On September 15, the Federal Trade Commission (“FTC”) issued a policy statement (“Statement”) addressing the scope of its Health Breach Notification Rule (“Rule”) on health apps and connected devices. The Rule, first issued in 2009, requires vendors of personal health information and related entities to report a breach—any unauthorized disclosure or acquisition of unsecured consumer health information data—to consumers, the FTC and possibly the media. The failure to report could result in civil penalties. The Rule seeks to ensure that entities not covered by the Health Insurance Portability and Accountability Act (“HIPAA”) are nevertheless held accountable for the mishandling of sensitive health data. The FTC noted that although the Rule was issued over 10 years ago, there has been an explosion of new apps and connected devices that are being marketed to and used by consumers. For this reason, the FTC considers the Rule to be of greater importance today, and its Statement a notice to vendors of their obligations to protect health information, and the obligation to be transparent about breaches.
Notably, the Statement affirms that the Rule applies to health apps, such as fertility or glucose tracking apps, and connected devices, such as wearable fitness tracking devices. More specifically, the Rule applies to health apps or connected devices that collect sensitive health data and that can draw data from multiple sources, such as through a combination of consumer inputs and application programing interfaces (“APIs”), and that are not covered by the HIPAA breach notification rule. For example, the Rule would apply to a health app that collects personal health information and then syncs the personal health information with a fitness tracking device through an API. Although app developers and vendors are not deemed health care providers (and therefore covered entities) under HIPAA, the Rule generates some confusion because under the Rule’s definitions, developers of health apps or connected devices are considered a “health care provider” because it “furnish[es] health care services or supplies.” Critically, entities that do not comply with the Rule could pay up to $43,792 per violation per day.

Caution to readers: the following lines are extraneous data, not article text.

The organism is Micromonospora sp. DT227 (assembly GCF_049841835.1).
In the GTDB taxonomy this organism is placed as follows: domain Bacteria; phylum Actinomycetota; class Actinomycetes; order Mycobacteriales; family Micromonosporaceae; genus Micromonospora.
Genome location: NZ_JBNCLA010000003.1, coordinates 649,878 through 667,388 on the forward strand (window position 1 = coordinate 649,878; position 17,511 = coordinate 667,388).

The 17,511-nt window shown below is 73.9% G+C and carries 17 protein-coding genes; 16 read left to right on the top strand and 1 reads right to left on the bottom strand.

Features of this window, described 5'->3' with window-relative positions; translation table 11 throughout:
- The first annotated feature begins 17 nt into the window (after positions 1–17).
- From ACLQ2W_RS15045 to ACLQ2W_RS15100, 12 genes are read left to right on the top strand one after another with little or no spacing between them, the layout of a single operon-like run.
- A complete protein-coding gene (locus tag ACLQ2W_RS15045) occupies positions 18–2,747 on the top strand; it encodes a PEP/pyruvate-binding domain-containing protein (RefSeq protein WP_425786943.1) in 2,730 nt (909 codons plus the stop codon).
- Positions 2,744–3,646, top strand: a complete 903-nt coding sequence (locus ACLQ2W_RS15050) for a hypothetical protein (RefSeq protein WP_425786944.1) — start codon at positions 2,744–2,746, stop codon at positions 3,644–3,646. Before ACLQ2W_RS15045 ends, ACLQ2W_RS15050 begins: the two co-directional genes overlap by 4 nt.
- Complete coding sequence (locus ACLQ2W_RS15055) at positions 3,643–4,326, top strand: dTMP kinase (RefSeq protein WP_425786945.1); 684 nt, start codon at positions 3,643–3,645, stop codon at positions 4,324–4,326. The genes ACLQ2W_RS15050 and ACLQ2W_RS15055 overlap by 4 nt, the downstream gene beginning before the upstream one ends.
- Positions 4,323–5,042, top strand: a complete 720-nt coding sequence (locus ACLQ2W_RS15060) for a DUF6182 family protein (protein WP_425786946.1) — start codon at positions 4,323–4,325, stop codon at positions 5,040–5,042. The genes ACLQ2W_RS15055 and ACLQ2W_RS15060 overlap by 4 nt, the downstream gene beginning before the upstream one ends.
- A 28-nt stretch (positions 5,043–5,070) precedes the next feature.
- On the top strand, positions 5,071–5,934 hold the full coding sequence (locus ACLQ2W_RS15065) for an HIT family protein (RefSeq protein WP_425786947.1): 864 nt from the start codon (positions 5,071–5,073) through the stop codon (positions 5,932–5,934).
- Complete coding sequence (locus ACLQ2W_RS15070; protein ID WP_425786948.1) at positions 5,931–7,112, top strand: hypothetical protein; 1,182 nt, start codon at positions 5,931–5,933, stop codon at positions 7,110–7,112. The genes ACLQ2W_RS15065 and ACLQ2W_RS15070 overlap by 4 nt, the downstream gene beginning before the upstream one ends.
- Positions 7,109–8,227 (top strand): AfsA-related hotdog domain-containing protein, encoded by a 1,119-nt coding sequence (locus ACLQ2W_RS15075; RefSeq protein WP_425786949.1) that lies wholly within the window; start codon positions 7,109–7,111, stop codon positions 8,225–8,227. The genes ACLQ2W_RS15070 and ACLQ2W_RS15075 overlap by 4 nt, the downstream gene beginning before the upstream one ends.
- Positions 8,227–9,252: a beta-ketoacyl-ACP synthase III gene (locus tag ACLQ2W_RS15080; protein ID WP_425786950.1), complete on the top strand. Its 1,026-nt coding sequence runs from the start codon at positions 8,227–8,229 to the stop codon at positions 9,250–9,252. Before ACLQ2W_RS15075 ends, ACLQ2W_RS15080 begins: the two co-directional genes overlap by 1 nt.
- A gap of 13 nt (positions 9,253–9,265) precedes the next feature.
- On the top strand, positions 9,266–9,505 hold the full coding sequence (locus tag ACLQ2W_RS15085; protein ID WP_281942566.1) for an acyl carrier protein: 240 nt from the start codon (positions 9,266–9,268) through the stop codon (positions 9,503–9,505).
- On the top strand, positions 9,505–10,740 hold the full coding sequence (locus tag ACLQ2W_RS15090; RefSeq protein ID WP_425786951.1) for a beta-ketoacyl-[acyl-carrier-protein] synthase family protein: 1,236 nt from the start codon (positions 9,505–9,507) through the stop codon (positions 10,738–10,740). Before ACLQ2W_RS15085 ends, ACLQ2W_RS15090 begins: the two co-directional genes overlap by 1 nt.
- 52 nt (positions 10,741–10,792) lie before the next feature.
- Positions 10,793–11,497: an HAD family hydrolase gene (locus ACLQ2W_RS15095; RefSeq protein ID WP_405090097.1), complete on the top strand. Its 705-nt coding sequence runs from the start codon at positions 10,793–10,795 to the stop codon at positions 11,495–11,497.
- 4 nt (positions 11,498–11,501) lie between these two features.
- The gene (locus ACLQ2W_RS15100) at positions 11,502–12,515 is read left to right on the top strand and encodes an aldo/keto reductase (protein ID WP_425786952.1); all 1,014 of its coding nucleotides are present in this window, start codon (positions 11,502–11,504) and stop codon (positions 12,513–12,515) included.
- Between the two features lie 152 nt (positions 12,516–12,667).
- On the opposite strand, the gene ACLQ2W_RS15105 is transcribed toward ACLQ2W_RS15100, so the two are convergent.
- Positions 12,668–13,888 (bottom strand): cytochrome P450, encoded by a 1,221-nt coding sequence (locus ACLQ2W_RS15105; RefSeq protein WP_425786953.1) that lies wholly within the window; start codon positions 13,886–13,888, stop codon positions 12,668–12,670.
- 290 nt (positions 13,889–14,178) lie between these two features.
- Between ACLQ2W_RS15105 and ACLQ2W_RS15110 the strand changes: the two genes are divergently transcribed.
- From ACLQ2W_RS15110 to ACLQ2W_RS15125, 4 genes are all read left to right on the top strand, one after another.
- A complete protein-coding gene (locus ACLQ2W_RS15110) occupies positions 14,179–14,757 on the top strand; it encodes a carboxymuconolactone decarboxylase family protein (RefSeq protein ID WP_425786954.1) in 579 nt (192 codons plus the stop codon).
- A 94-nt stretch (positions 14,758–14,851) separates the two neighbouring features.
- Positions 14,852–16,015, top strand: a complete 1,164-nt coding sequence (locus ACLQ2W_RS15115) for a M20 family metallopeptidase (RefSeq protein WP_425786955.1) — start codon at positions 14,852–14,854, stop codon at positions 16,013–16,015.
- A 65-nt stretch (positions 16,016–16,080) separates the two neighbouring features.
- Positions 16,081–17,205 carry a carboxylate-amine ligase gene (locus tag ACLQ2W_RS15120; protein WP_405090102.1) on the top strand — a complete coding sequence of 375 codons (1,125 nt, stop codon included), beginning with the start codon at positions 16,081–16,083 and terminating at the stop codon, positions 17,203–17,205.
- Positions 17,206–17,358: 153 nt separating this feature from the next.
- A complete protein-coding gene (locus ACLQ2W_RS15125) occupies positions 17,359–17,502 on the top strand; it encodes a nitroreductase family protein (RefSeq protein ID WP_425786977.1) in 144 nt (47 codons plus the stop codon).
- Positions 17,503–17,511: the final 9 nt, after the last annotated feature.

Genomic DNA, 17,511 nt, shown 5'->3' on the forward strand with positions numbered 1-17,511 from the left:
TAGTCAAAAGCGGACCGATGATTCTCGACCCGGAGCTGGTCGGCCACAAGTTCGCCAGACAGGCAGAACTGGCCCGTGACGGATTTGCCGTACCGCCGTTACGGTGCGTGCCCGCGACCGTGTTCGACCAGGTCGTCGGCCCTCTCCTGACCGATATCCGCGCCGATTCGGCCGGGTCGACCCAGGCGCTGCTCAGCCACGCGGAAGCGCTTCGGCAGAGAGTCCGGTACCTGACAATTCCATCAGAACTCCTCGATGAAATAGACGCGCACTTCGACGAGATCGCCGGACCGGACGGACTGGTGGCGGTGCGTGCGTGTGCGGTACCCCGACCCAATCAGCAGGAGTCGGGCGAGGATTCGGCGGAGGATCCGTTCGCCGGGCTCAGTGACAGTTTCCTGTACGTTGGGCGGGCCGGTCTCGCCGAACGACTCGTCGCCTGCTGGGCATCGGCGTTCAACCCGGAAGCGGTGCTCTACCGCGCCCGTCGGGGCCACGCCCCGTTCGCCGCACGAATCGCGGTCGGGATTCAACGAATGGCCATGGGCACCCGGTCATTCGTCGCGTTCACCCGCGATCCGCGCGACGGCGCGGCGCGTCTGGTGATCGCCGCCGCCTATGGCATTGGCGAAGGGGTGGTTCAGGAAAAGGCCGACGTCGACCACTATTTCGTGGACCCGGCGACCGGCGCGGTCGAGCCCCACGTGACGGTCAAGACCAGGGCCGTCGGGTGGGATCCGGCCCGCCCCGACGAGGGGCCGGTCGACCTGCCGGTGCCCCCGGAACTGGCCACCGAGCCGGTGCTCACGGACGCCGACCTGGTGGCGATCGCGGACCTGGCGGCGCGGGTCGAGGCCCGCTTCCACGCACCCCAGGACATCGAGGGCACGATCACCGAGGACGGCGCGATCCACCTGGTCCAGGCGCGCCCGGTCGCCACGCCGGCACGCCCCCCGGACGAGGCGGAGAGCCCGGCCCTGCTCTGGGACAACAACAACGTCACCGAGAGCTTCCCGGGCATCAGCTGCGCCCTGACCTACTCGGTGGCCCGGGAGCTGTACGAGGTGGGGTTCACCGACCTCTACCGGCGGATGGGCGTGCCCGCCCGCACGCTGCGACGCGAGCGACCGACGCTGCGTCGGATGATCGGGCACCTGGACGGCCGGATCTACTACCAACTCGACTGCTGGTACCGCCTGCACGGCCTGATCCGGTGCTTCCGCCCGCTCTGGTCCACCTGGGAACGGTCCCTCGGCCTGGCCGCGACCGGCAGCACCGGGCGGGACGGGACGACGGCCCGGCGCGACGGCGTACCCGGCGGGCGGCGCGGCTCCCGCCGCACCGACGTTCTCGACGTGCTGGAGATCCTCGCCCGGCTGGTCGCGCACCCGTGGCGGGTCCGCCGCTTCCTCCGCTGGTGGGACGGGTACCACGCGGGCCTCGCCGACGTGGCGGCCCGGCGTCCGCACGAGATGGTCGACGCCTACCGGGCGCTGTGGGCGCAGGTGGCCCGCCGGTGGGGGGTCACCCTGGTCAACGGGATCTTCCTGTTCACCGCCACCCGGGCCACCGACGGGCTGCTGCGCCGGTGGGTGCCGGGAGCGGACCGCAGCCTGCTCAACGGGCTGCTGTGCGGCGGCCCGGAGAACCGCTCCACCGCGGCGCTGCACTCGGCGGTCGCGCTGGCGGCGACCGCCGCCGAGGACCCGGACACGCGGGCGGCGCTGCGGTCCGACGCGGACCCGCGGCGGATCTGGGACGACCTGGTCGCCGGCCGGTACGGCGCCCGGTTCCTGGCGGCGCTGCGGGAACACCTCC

In her supporting statement, the Chair of the FTC, Lina M. Khan, emphasized that although “this Rule imposes some measure of accountability on tech firms that abuse our personal information, a more fundamental problem is the commodification of sensitive health information, where companies can use this data to feed behavioral ads or power user analytics.” She additionally emphasized the need to scrutinize business models that place consumers’ sensitive data at risk.
The FTC’s affirmation of the Rule’s application to health apps and connected devices indicates its increased focus on ensuring apps and devices that collect individuals’ sensitive health data are held accountable. Companies developing and supporting such products should be mindful of their data practices, specifically concerning the handling of sensitive health information. The FTC offered compliance tips to companies in its analysis of Flo Health, including:
Companies, especially those collecting sensitive health data, should consider doing an in-depth analysis to both fully understand and create a breach notification action plan concerning the type of data their products collect, how and who that data is shared with, and whether any laws or regulations, such as the Rule, apply in the event of a data breach.
85 Fed. Reg. 31,085, 31,087 (codified at 16 C.F.R. pt. 318) (“the Rule”). The Rule implements the requirements of the American Recovery & Reinvestment Act of 2009, 42 U.S.C. §§ 17937, 17953.